3 Fun Stocks to Own for the Long Haul

Fun stocks like BRP Inc. (TSX:DOO)(NASDAQ:DOOO) are a great way to warm up your portfolio.

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The forecast for the Greater Toronto Area as I write this is for up to 20 centimetres of snow, making the commute trickier than usual.

So, take your mind off the dreary Canadian weather and think about these three fun stocks; they’ll all warm up your portfolio.

One of Canada’s greatest recreational assets

If you’re a shareholder of BRP (TSX:DOO)(NASDAQ:DOOO), you’re probably rubbing your hands with glee. Snow is always a good thing when it comes to Ski-Doo sales. But, of course, that’s not the only product line the Bombardier spin-off sells. In fact, it’s not even the company’s biggest breadwinner.

That distinction belongs to BRP’s year-round products that include SSVs and ATVs marketed under the CanAm brand. In the nine months ended October 31, 2018, BRP’s year-round products had sales of $1.64 billion, more than $400 million higher than its seasonal products, which include Ski-Doo snowmobiles and Sea-Doo personal watercraft.

Despite the company’s strong sales over the past year, analysts are nervous about its growth slowing — something I talked about in early December, shortly after BRP hit a 52-week low of $40.23. Since then its stock’s gotten as low as $32.36 in late December, putting a real freeze into DOO stock.

If you’re looking for a second opinion on BRP, my Foolish colleague Kris Knutson recently discussed why it might be a ride worth taking.

As fun stocks go, BRP is a must own, especially at current prices.

A growth stock like no other

Great Canadian Gaming (TSX:GC) had a great year on the S&P/TSX Composite Indexgenerating a total return of 42% in 2018, miles ahead of the index and easily one of its top performers. Almost a month into 2019, Great Canadian’s stock’s carried on from where it left off, up 12% year to date through January 25 — more than 400 basis points higher than the TSX.

If there’s one thing I know about gamblers, it’s that good weather or bad, they’ll come out in droves, making Great Canadian the perfect all-season growth stock.

Despite all the gains Great Canadian’s stock has made over the past 13 months, its current valuation is relatively reasonable, trading at 9.5 times cash flow and 17.2 times its forward P/E.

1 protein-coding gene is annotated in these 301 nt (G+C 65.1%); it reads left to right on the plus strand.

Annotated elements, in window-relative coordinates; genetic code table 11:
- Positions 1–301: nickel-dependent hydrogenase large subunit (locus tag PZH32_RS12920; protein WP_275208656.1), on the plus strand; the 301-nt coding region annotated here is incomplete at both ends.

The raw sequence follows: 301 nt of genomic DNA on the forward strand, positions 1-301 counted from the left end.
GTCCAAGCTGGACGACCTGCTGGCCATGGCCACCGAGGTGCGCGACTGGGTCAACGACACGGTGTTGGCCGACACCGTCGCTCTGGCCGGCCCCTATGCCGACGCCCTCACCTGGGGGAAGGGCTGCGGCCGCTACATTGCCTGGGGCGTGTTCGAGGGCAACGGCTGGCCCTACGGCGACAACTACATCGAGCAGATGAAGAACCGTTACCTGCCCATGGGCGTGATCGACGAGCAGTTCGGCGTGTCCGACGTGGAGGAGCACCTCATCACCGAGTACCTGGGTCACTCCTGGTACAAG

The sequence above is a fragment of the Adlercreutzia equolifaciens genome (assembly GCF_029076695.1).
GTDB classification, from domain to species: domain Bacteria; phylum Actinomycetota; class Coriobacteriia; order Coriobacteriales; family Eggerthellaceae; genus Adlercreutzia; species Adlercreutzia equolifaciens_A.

Back in May, I recommended Great Canadian’s stock over Stars Group because it uses much less leverage in its business. In 2019, I expect companies with less debt to outperform. Heading into February, I’d still recommend CG over TSGI.

One of Canada’s most misunderstood stocks

If there’s another mid-cap TSX stock — excluding the energy sector — that’s had a worse time the last two years than Cineplex (TSX:CGX), I’d love to hear about it.

As consumer stocks go, Cineplex’s been beaten into submission by skeptics like the Fool’s Joey Frenette the last two years, most recently recommending that investors sell immediately, arguing that video streamers will win the day over traditional movie theatres.

I’ve been on the opposite side of the argument, reminding investors that CEO Ellis Jacob has seen and heard how traditional movie theatres are yesterday’s news — think VHS, DVDs, on-demand, video streaming … the list goes on — and every time they’ve managed to come wading back into the collective consciousness of Canadians.

As long as people need and want to be with other people, movie theatres will remain a place to congregate.

Fool contributor David Jagielski recently called Cineplex underrated, suggesting its strong yield (6.1%) makes it a very attractive holding for your TFSA.

I couldn’t agree more.

Up 11% year to date, Cineplex is on the move to $30 and beyond.

This article represents the opinion of the writer, who may disagree with the “official” recommendation position of a Motley Fool premium service or advisor. We’re Motley! Questioning an investing thesis — even one of our own — helps us all think critically about investing and make decisions that help us become smarter, happier, and richer, so we sometimes publish articles that may not be in line with recommendations, rankings or other content.

Fool contributor Will Ashworth has no position in any stocks mentioned.  

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